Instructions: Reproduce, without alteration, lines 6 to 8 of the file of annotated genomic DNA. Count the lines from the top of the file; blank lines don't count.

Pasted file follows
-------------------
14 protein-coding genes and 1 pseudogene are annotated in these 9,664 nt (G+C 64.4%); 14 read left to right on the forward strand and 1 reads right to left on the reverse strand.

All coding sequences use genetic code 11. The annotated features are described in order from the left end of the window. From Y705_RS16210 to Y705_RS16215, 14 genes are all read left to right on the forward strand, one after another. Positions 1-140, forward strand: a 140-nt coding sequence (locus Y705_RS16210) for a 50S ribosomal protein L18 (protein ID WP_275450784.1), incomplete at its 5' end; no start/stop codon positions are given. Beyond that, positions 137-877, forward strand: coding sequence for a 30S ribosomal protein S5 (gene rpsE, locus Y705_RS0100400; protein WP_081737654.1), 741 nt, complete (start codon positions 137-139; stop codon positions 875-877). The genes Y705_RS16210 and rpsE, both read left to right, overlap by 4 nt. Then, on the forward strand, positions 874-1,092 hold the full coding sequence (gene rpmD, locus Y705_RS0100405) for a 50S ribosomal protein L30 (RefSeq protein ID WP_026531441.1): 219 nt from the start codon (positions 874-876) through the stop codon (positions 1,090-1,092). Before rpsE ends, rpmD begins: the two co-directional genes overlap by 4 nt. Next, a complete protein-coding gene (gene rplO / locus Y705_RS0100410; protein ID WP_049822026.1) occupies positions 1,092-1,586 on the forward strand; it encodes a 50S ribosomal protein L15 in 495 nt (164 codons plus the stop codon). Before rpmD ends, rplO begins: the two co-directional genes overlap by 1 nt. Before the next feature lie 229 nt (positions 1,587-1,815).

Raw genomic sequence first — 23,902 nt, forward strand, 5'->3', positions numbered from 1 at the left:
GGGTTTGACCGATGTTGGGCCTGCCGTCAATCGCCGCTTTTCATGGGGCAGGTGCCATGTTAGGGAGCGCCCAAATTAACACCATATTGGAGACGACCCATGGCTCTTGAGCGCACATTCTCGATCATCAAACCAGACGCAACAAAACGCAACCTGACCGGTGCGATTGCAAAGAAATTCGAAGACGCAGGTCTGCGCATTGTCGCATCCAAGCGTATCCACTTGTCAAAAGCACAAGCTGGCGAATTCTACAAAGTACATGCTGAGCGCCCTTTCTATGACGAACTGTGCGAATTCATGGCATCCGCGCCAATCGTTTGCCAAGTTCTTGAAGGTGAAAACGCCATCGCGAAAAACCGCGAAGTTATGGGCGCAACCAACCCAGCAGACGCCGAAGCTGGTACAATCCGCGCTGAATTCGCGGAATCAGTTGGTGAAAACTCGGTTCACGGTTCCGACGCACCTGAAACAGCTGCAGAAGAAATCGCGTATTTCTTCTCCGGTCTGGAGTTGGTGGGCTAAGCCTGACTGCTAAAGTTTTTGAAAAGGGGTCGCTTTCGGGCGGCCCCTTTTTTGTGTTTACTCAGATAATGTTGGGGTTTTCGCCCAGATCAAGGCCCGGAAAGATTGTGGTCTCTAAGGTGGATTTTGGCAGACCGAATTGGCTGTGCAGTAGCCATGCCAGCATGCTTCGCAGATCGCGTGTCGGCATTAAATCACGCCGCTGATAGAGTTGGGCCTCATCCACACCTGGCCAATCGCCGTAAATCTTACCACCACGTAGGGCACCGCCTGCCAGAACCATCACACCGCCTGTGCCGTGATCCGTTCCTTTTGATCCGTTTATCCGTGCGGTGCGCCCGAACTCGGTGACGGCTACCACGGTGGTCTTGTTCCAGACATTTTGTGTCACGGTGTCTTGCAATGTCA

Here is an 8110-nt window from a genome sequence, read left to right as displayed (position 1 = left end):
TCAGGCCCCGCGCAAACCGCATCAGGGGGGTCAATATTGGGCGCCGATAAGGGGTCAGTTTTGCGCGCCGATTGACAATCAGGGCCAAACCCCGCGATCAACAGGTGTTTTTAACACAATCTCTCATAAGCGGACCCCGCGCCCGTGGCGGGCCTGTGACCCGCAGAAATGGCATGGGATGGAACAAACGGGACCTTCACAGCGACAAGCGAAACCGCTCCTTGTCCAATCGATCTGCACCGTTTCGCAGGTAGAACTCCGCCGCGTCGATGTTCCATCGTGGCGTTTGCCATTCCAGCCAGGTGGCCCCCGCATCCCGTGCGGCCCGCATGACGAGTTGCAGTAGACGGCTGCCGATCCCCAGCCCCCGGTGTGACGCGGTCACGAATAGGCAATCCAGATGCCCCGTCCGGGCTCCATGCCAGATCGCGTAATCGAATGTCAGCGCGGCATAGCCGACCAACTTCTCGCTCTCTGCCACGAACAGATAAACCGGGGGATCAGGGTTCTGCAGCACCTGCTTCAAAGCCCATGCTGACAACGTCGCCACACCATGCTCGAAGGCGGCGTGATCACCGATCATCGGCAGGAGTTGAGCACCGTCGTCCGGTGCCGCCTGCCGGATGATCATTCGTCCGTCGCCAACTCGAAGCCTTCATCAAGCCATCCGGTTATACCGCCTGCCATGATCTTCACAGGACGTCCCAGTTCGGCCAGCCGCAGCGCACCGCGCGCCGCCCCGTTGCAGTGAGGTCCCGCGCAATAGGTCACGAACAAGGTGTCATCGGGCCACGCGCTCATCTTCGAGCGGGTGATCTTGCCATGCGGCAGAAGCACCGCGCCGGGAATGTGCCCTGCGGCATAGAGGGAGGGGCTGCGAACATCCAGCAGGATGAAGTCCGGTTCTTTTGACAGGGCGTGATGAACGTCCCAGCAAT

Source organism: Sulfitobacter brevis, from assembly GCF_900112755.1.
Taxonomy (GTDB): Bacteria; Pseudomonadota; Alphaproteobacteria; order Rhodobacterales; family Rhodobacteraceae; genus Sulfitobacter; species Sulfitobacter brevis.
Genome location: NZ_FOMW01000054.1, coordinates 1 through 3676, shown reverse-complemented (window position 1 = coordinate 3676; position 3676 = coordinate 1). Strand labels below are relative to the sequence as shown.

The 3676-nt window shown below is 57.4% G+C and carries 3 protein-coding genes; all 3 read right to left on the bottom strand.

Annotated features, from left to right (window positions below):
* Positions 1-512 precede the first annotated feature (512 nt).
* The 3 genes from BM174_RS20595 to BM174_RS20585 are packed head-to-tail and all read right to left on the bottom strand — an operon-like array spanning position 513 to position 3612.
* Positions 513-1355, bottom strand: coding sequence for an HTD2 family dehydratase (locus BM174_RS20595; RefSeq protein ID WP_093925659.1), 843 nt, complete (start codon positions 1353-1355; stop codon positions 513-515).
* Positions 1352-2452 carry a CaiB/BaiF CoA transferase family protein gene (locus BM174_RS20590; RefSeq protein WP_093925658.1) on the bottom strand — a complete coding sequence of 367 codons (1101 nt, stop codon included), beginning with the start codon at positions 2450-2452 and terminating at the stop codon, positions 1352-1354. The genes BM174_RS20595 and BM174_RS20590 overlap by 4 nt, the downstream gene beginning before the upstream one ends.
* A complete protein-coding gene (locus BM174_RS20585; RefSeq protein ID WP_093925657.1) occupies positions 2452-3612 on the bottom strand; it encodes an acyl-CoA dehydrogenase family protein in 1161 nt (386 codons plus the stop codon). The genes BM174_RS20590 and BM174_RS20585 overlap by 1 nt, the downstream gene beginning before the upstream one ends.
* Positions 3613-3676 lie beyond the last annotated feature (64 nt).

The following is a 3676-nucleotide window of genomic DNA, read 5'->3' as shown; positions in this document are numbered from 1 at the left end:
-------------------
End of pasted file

TCAGGCCCCGCGCAAACCGCATCAGGGGGGTCAATATTGGGCGCCGATAAGGGGTCAGTTTTGCGCGCCGATTGACAATCAGGGCCAAACCCCGCGATCAACAGGTGTTTTTAACACAATCTCTCATAAGCGGACCCCGCGCCCGTGGCGGGCCTGTGACCCGCAGAAATGGCATGGGATGGAACAAACGGGACCTTCACAGCGACAAGCGAAACCGCTCCTTGTCCAATCGATCTGCACCGTTTCGCAGGTAGAACTCCGCCGCGTCGATGTTCCATCGTGGCGTTTGCCATTCCAGCCAGGTGGCCCCCGCATCCCGTGCGGCCCGCATGACGAGTTGCAGTAGACGGCTGCCGATCCCCAGCCCCCGGTGTGACGCGGTCACGAATAGGCAATCCAGATGCCCCGTCCGGGCTCCATGCCAGATCGCGTAATCGAATGTCAGCGCGGCATAGCCGACCAACTTCTCGCTCTCTGCCACGAACAGATAAACCGGGGGATCAGGGTTCTGCAGCACCTGCTTCAAAGCCCATGCTGACAACGTCGCCACACCATGCTCGAAGGCGGCGTGATCACCGATCATCGGCAGGAGTTGAGCACCGTCGTCCGGTGCCGCCTGCCGGATGATCATTCGTCCGTCGCCAACTCGAAGCCTTCATCAAGCCATCCGGTTATACCGCCTGCCATGATCTTCACAGGACGTCCCAGTTCGGCCAGCCGCAGCGCACCGCGCGCCGCCCCGTTGCAGTGAGGTCCCGCGCAATAGGTCACGAACAAGGTGTCATCGGGCCACGCGCTCATCTTCGAGCGGGTGATCTTGCCATGCGGCAGAAGCACCGCGCCGGGAATGTGCCCTGCGGCATAGAGGGAGGGGCTGCGAACATCCAGCAGGATGAAGTCCGGTTCTTTTGACAGGGCGTGATGAACGTCCCAGCAAT

Source organism: Sulfitobacter brevis, from assembly GCF_900112755.1.
Taxonomy (GTDB): Bacteria; Pseudomonadota; Alphaproteobacteria; order Rhodobacterales; family Rhodobacteraceae; genus Sulfitobacter; species Sulfitobacter brevis.